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United States Court of Appeals, Tenth Circuit.

UNITED STATES OF AMERICA, Plaintiff-Appellee, v. CASEY CHESTER ROBERTS, Defendant-Appellant.

No. 17-4021

Decided: December 07, 2017

Before HARTZ, BALDOCK, and BACHARACH, Circuit Judges.


This appeal grew out of a traffic stop. A highway-patrol trooper stopped Mr. Casey Roberts for a broken tail light and discovered contraband in the vehicle. Mr. Roberts unsuccessfully moved to suppress evidence of the contraband, arguing that the trooper lacked reasonable suspicion for the traffic stop. We disagree.

The parties agree on most of the underlying facts. Two highway patrol troopers (Trooper Neighbor and Trooper Harwood) thought that Mr. Roberts had a broken tail light and followed him in separate cars. This was the sequence of cars:

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After following for about a minute, Trooper Harwood thought that he saw the tail light illuminate, so he turned his car around and drove in the opposite direction. When he did, Trooper Neighbor moved directly behind Mr. Roberts, following for about eight seconds, which is captured on videotape. After about eight seconds, Trooper Neighbor initiated a traffic stop for a broken tail light.1 Mr. Roberts challenged the stop on the ground that Trooper Neighbor could not have seen whether the tail light was out.

The district court rejected this challenge, finding that Trooper Neighbor had reasonable suspicion for the traffic stop. We review this finding under the clear-error standard. United States v. Beckstead, 500 F.3d 1154, 1162 (10th Cir. 2007); see United States v. Simpson, 609 F.3d 1140, 1146 (10th Cir. 2010) (stating that the clear-error standard applies to the review of factual findings “even when ․ there is video tape of the [traffic] stop”). To apply this standard, we view the evidence in the light most favorable to the government. Beckstead, 500 F.3d at 1162. We can reverse only if the district court's finding lacks any factual support or if the entirety of the evidence definitely and firmly convinces us that a mistake has been made. United States v. Cash, 733 F.3d 1264, 1273 (10th Cir. 2013).

Viewing the evidence in the light most favorable to the government, we conclude that the district court did not commit clear error. The district court could base its finding of reasonable suspicion on

• testimony by Trooper Neighbor and Trooper Harwood,

• testimony by an employee of a tow company, and

• testing of the tail lights.

Trooper Neighbor testified that he could see the tail lights illuminate several times on the passenger's side and the middle, but each time, the tail light on the driver's side remained dark or dim. Trooper Harwood also testified that he had initially thought that the tail light on the driver's side was out. But he changed his mind, thinking that the tail light was working even though it remained “extremely dim.” R. vol. 1, at 48.

After the stop, Mr. Roberts's car was driven to an impound lot. The car was followed by Ms. Tonya Thomas, who worked for a towing company. She too observed that the tail light on the driver's side was not working.

This observation was confirmed by testing of the tail lights by Trooper Neighbor and Ms. Thomas. During the traffic stop, Trooper Neighbor told Mr. Roberts to tap his brakes to see if the tail lights worked. At first, the tail light on the driver's side didn't appear to work. But then Trooper Neighbor shielded his eyes from the sun and saw a faint glow inside the driver's tail light. Similarly, Ms. Thomas checked the tail lights when the car was at the impound lot. She confirmed that the tail light sometimes worked and sometimes didn't.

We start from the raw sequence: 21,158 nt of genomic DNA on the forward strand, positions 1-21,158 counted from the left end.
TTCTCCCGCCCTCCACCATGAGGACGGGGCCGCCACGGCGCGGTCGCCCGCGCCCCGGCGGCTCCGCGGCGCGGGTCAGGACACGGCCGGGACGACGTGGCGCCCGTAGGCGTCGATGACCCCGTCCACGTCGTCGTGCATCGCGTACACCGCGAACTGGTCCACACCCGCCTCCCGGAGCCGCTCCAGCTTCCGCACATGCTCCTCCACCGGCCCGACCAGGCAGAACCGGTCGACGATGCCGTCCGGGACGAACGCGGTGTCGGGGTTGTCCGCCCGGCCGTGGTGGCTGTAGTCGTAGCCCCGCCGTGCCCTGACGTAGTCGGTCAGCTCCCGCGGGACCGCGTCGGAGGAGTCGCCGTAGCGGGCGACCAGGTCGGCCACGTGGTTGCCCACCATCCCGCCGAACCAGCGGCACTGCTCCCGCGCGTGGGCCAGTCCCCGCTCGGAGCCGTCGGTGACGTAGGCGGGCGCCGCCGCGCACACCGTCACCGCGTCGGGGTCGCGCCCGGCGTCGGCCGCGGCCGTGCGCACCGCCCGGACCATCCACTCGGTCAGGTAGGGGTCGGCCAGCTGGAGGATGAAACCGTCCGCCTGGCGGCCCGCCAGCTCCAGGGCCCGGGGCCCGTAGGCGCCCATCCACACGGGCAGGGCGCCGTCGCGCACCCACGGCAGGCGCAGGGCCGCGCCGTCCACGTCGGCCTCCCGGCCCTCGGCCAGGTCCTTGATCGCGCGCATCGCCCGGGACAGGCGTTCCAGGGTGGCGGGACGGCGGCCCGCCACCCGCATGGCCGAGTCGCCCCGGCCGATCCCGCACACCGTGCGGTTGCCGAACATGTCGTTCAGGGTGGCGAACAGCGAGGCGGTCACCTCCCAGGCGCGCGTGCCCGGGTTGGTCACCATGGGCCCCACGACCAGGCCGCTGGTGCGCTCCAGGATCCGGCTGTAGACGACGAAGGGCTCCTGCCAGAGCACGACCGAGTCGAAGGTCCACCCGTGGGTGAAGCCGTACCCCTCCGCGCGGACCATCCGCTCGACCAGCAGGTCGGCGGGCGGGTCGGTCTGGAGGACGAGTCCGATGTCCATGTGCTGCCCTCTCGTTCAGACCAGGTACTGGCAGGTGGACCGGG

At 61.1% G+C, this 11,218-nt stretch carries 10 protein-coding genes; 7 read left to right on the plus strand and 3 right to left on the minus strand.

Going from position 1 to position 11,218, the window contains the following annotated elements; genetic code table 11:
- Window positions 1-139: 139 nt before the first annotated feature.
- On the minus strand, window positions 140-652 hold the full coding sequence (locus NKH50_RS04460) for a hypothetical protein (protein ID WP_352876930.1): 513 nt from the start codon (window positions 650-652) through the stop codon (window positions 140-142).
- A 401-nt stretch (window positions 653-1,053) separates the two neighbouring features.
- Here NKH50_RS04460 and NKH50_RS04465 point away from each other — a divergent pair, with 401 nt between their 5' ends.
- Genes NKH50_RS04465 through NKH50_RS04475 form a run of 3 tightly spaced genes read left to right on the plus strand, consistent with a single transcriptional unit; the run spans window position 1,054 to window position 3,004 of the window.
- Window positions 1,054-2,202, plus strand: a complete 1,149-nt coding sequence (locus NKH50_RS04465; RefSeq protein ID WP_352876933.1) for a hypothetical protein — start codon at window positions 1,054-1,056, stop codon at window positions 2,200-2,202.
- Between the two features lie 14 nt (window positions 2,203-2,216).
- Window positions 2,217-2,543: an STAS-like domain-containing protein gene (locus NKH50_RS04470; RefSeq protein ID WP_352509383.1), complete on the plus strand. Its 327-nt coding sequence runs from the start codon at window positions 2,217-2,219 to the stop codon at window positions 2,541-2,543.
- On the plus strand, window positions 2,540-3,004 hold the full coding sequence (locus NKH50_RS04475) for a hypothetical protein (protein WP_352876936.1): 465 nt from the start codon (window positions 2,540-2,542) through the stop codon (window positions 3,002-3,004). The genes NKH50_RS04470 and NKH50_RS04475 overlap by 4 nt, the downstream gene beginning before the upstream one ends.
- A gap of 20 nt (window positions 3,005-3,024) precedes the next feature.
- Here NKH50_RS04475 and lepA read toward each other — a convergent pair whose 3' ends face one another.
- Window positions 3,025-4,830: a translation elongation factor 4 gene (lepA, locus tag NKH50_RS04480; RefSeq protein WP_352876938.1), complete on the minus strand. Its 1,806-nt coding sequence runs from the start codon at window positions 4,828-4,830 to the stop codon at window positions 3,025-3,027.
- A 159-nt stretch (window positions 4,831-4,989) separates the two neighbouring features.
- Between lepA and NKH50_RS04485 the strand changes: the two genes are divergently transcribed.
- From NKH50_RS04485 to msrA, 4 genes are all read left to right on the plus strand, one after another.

Mr. Roberts contends that Trooper Neighbor could not have known whether the tail light on the driver side was working. For this contention, Mr. Roberts states that

• Trooper Neighbor had been behind Trooper Harwood and

• videotape of the pursuit does not show a broken tail light.

We must uphold the district court's finding unless it is “blatantly contradicted” by the video evidence. Scott v. Harris, 550 U.S. 372, 380-81 (2007).

The video evidence provides little help, for it shows only about eight seconds of the pursuit and does not necessarily show what Trooper Neighbor could have seen. For example, Trooper Neighbor testified that he had been able to see Mr. Roberts's tail lights as the two cars went uphill, but the videotape does not show the uphill portion of the pursuit. And we cannot tell from the videotape whether Trooper Neighbor could have seen Mr. Roberts's tail lights illuminate during the eight-second pursuit, for the videotape does not necessarily capture the entirety of Trooper Neighbor's field of vision.2 Thus, the videotape is inconclusive, failing to show whether Mr. Roberts's tail lights would have been visible to Trooper Neighbor. In these circumstances, we do not regard the district court's finding as clearly erroneous.


Entered for the Court


FOOTNOTE.   Our order and judgment does not constitute binding precedent except under the doctrines of law of the case, res judicata, and collateral estoppel. Fed. R. App. P. 32.1(a); 10th Cir. R. 32.1(A).

1.   Under Utah law, cars can be driven only if their lights are in proper condition. Utah Code Ann. § 41-6a-1601(1)(a)(ii).

2.   Mr. Roberts testified that he had not used his brakes during this eight-second clip. But the district court could reasonably decline to credit this testimony. La Resolana Architects v. Reno, Inc., 555 F.3d 1171, 1180 (10th Cir. 2009) (noting that a district court does not commit clear error simply by choosing to credit the testimony of one witness over another).

Robert E. Bacharach Circuit Judge

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